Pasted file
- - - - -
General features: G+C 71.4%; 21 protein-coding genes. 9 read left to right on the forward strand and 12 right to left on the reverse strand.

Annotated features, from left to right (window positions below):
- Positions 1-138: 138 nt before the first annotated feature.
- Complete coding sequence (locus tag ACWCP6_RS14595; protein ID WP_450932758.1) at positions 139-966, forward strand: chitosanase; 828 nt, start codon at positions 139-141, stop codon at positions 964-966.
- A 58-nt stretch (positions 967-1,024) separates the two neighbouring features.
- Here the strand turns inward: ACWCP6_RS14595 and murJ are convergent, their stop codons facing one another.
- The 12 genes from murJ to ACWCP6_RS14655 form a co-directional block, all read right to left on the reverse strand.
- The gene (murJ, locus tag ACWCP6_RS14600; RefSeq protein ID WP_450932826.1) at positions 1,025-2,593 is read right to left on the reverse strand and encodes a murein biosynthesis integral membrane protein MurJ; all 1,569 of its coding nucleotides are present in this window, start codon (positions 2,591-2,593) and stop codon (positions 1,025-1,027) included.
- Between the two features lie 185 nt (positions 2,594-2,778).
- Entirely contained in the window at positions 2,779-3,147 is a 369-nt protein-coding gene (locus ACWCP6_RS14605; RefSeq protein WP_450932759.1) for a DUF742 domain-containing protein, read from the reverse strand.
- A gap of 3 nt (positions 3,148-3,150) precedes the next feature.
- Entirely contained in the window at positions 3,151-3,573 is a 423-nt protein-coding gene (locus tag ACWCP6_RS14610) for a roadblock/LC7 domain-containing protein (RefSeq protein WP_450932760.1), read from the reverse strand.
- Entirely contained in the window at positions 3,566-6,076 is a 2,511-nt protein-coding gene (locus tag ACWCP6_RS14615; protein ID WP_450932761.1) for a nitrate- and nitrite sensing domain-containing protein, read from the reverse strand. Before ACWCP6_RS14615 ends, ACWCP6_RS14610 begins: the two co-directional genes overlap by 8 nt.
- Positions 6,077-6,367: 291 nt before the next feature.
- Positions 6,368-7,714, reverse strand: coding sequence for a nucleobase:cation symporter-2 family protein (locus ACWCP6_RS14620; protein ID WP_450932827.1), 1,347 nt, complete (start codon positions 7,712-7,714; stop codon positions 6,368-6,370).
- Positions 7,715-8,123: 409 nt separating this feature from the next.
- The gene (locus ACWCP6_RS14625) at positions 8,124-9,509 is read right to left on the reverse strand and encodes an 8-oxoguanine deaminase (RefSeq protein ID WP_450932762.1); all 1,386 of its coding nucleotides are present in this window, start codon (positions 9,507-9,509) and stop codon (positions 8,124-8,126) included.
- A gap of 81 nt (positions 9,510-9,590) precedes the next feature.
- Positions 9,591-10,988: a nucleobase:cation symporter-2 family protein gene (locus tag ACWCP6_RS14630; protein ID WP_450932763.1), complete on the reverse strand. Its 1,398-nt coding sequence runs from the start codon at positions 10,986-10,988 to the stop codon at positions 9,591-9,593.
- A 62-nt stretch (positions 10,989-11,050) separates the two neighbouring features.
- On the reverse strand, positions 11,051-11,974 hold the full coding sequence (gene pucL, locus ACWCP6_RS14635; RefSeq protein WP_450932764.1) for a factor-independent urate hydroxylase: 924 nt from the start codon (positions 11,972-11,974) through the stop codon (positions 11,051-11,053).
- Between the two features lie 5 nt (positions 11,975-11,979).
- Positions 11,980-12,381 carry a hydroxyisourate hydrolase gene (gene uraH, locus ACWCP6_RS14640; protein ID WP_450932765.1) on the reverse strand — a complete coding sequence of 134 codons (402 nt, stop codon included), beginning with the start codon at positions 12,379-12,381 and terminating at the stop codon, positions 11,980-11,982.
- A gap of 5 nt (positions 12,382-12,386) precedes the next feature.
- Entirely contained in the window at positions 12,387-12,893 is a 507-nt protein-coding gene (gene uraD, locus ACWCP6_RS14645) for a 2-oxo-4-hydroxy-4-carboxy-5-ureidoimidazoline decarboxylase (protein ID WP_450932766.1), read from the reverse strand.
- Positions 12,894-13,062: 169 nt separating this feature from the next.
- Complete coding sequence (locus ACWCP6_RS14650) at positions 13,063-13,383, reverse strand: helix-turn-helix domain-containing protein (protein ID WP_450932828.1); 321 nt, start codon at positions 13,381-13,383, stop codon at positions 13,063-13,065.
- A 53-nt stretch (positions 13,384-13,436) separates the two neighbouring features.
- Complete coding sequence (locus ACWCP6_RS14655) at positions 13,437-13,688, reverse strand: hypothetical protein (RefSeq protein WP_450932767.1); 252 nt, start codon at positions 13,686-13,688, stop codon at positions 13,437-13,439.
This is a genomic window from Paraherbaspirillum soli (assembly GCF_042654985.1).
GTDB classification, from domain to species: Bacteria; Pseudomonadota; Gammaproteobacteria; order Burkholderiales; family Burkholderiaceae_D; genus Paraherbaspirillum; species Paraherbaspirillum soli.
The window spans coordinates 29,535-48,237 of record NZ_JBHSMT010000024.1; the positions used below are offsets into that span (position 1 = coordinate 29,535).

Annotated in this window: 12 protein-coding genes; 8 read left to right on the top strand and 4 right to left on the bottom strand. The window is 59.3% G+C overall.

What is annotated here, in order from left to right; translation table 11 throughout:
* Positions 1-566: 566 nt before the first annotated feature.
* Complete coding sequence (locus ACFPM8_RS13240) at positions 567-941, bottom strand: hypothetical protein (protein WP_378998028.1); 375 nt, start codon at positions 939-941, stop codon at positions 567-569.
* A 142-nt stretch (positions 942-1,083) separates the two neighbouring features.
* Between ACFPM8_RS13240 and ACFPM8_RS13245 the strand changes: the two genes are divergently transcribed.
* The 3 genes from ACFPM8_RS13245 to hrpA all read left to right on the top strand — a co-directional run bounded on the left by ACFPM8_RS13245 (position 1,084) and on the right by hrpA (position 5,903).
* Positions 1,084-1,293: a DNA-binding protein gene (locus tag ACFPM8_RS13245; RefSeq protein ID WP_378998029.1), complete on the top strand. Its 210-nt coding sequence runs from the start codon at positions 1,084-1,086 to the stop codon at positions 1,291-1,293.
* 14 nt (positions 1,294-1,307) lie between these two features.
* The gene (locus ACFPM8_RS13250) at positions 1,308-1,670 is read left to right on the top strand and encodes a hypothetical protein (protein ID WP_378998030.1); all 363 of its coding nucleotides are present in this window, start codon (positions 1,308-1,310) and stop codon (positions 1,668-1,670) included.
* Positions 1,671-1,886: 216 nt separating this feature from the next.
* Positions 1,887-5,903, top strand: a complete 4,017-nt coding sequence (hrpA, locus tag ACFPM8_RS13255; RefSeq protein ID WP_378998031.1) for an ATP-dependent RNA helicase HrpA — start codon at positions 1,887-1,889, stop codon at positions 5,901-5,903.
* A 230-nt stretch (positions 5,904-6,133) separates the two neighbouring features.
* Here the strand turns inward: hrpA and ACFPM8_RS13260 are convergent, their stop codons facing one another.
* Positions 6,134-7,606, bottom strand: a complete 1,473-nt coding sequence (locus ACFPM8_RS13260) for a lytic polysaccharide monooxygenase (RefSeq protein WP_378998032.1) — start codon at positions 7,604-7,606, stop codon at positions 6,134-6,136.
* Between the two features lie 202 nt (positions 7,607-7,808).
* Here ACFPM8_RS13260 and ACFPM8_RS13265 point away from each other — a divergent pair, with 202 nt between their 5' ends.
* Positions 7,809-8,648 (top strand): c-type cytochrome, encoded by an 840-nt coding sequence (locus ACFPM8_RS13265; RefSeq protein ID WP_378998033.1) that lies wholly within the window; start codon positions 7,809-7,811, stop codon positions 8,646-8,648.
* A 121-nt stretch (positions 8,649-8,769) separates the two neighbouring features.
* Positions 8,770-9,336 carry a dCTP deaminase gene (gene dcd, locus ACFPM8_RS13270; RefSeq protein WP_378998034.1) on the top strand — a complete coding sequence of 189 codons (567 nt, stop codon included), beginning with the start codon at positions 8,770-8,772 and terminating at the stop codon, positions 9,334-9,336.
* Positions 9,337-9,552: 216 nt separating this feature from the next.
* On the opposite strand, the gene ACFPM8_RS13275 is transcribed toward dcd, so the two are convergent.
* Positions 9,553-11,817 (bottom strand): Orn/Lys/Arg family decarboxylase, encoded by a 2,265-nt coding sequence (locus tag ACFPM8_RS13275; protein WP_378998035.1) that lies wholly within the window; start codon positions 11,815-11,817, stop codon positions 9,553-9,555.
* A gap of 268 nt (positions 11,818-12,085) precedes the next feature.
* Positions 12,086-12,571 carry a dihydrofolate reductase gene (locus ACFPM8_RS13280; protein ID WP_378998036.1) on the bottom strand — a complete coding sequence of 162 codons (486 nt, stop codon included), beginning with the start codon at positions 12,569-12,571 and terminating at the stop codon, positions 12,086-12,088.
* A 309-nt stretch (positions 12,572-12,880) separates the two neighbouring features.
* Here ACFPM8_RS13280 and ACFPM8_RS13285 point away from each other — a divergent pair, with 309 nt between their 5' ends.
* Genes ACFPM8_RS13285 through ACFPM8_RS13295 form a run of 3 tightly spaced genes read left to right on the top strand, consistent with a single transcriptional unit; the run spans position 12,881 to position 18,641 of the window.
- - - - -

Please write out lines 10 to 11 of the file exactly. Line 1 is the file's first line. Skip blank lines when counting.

- Entirely contained in the window at positions 2,779-3,147 is a 369-nt protein-coding gene (locus ACWCP6_RS14605; RefSeq protein WP_450932759.1) for a DUF742 domain-containing protein, read from the reverse strand.
- A gap of 3 nt (positions 3,148-3,150) precedes the next feature.